(b) The instant program is one of true private choice, consistent with the Mueller line of cases, and thus constitutional. It is neutral in all respects toward religion, and is part of Ohio's general and multifaceted undertaking to provide educational opportunities to children in a failed school district. It confers educational assistance directly to a broad class of individuals defined without reference to religion and permits participation of all district schools-religious or nonreligious-and adjacent public schools. The only preference in the program is for lowincome families, who receive greater assistance and have priority for admission. Rather than creating financial incentives that skew it toward religious schools, the program creates financial disincentives: Private schools receive only half the government assistance given to community schools and one-third that given to magnet schools, and adjacent public schools would receive two to three times that given to private schools. Families too have a financial disincentive, for they have to copay a portion of private school tuition, but pay nothing at a community, magnet, or traditional public school. No reasonable observer would think that such a neutral private choice program carries with it the imprimatur of government endorsement. Nor is there evidence that the program fails to provide genuine opportunities for Cleveland parents to select secular educational options: Their children may remain in public school as before, remain in public school with funded tutoring aid, obtain a scholarship and choose to attend a religious school, obtain a scholarship and choose to attend a nonreligious private school, enroll in a community school, or enroll in a magnet school. The Establishment Clause question whether Ohio is coercing parents into sending their children to religious schools must be answered by evaluating all options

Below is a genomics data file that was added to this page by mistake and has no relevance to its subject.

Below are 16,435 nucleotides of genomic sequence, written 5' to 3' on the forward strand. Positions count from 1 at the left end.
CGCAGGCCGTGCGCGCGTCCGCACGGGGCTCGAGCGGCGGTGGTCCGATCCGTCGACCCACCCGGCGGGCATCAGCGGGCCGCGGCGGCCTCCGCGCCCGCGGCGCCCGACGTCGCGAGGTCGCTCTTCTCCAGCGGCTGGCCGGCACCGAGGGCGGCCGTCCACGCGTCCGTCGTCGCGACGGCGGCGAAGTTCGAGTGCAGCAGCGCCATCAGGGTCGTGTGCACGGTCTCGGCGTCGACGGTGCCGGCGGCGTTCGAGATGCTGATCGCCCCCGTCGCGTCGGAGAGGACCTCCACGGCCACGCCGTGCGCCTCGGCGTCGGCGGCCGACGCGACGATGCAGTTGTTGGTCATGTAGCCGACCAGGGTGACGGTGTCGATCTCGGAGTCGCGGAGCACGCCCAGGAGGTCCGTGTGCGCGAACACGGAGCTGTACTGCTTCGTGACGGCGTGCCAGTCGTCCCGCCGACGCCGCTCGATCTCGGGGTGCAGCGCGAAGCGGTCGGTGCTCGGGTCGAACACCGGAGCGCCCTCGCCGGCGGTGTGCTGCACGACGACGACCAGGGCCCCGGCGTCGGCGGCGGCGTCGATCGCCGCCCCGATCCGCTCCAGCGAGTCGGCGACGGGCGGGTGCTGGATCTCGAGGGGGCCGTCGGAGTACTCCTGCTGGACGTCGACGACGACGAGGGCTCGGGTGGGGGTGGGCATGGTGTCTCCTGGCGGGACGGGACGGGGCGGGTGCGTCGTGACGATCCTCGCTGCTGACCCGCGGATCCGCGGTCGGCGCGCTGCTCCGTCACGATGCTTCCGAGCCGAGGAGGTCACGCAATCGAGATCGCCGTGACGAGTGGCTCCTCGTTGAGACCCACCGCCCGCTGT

Full Text of Opinion